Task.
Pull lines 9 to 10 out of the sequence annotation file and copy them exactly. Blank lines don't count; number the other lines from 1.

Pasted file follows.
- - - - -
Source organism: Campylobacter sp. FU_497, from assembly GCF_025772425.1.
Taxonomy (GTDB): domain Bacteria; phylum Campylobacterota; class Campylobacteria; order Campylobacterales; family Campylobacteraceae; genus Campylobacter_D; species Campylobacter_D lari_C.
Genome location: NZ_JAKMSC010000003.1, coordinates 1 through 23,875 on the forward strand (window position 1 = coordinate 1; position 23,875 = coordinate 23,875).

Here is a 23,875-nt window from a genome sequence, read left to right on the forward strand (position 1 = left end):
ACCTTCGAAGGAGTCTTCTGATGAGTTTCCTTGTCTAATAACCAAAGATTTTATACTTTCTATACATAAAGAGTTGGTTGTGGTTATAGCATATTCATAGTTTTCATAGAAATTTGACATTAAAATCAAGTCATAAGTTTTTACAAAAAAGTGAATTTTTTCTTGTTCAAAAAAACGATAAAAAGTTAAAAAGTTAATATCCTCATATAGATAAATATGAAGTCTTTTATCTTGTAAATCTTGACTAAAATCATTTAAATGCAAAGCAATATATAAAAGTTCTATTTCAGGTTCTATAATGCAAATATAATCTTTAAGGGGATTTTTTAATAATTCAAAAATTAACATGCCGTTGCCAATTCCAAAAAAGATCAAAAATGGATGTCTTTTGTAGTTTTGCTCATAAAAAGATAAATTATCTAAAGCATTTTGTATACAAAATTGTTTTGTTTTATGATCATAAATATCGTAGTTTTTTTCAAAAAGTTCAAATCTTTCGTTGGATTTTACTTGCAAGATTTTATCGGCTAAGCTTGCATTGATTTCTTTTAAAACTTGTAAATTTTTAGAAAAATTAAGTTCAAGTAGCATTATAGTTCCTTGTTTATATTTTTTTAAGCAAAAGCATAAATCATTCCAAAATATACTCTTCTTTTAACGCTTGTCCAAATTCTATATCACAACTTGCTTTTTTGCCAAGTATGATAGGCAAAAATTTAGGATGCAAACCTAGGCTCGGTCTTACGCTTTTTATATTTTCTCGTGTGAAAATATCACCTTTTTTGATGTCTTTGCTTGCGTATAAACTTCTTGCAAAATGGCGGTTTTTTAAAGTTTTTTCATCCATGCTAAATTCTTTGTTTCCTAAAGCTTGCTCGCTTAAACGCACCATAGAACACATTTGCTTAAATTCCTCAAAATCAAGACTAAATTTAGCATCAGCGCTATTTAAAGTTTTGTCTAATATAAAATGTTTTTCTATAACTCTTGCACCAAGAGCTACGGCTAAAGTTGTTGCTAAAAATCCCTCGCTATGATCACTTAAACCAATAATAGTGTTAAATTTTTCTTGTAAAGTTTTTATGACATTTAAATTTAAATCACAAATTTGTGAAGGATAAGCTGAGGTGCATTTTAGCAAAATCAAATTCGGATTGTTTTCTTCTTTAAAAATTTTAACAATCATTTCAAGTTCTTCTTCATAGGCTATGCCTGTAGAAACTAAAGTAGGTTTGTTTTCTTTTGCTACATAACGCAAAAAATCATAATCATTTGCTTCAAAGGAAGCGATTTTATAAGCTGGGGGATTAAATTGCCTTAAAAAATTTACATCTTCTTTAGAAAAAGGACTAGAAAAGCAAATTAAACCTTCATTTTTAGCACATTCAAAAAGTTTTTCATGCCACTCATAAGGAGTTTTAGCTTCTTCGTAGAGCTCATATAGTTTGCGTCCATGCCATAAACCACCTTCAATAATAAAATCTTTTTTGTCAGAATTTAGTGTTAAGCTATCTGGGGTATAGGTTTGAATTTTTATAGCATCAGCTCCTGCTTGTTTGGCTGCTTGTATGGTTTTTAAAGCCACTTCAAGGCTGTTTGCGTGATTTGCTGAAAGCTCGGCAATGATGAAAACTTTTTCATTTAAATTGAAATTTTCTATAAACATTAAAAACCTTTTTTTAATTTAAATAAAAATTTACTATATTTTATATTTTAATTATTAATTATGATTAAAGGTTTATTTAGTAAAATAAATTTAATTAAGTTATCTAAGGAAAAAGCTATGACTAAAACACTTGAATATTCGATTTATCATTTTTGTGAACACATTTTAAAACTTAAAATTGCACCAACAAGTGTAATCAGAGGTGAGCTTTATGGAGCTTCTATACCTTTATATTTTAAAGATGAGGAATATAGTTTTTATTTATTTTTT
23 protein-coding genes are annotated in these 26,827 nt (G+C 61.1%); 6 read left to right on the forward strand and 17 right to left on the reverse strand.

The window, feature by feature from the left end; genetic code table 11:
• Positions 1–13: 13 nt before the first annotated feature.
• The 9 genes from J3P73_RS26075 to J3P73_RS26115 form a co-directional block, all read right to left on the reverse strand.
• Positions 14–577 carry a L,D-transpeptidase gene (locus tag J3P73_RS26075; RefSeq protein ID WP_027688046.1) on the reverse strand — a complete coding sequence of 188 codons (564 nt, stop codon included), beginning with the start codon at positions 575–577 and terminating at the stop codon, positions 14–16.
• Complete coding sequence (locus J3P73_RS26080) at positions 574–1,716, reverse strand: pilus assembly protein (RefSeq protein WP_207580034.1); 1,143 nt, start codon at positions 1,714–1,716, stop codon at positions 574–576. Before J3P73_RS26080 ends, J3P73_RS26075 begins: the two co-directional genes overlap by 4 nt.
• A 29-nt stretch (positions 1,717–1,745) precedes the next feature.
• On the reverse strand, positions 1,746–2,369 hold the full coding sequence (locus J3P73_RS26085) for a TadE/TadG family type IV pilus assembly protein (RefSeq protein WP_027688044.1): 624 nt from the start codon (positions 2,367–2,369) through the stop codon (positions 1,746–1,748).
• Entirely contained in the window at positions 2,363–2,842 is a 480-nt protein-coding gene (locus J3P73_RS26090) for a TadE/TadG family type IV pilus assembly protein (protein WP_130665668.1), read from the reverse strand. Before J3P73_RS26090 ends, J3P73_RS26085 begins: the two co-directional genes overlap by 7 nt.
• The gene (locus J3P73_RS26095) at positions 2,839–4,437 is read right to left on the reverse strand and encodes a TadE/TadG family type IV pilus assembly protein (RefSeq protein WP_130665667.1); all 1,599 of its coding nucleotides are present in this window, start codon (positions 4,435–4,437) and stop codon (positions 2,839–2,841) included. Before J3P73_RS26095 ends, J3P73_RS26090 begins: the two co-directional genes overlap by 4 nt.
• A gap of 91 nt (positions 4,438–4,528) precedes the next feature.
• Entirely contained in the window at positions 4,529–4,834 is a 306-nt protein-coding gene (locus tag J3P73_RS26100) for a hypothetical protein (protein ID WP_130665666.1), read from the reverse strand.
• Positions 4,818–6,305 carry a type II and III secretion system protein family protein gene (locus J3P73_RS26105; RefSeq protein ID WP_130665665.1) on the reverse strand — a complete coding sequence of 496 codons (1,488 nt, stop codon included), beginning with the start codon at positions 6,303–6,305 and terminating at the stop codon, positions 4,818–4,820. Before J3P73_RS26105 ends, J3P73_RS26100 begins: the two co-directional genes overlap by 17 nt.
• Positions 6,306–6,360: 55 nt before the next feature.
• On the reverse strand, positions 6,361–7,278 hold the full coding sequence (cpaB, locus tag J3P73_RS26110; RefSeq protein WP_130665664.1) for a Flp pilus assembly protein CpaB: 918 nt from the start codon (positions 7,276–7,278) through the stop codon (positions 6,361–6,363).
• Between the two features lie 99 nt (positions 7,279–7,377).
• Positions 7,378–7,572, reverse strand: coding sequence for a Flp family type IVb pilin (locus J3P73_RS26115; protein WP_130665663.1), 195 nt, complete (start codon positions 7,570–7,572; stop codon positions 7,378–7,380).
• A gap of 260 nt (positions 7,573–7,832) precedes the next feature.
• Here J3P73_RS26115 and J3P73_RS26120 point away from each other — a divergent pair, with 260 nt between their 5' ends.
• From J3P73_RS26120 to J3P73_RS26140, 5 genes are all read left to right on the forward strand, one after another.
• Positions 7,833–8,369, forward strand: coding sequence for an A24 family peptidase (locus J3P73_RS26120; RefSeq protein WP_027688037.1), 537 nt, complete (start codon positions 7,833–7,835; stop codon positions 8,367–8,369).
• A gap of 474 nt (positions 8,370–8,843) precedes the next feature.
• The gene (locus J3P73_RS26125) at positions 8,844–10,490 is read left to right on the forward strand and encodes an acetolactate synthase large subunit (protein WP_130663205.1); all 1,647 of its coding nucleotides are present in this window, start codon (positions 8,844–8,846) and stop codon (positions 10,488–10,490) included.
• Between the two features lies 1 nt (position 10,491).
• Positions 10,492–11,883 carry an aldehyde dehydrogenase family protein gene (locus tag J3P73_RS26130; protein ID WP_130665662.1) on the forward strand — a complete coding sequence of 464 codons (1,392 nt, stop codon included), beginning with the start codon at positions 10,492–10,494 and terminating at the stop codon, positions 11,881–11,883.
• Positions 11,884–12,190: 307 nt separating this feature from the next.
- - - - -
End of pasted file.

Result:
• The 9 genes from J3P73_RS26075 to J3P73_RS26115 form a co-directional block, all read right to left on the reverse strand.
• Positions 14–577 carry a L,D-transpeptidase gene (locus tag J3P73_RS26075; RefSeq protein ID WP_027688046.1) on the reverse strand — a complete coding sequence of 188 codons (564 nt, stop codon included), beginning with the start codon at positions 575–577 and terminating at the stop codon, positions 14–16.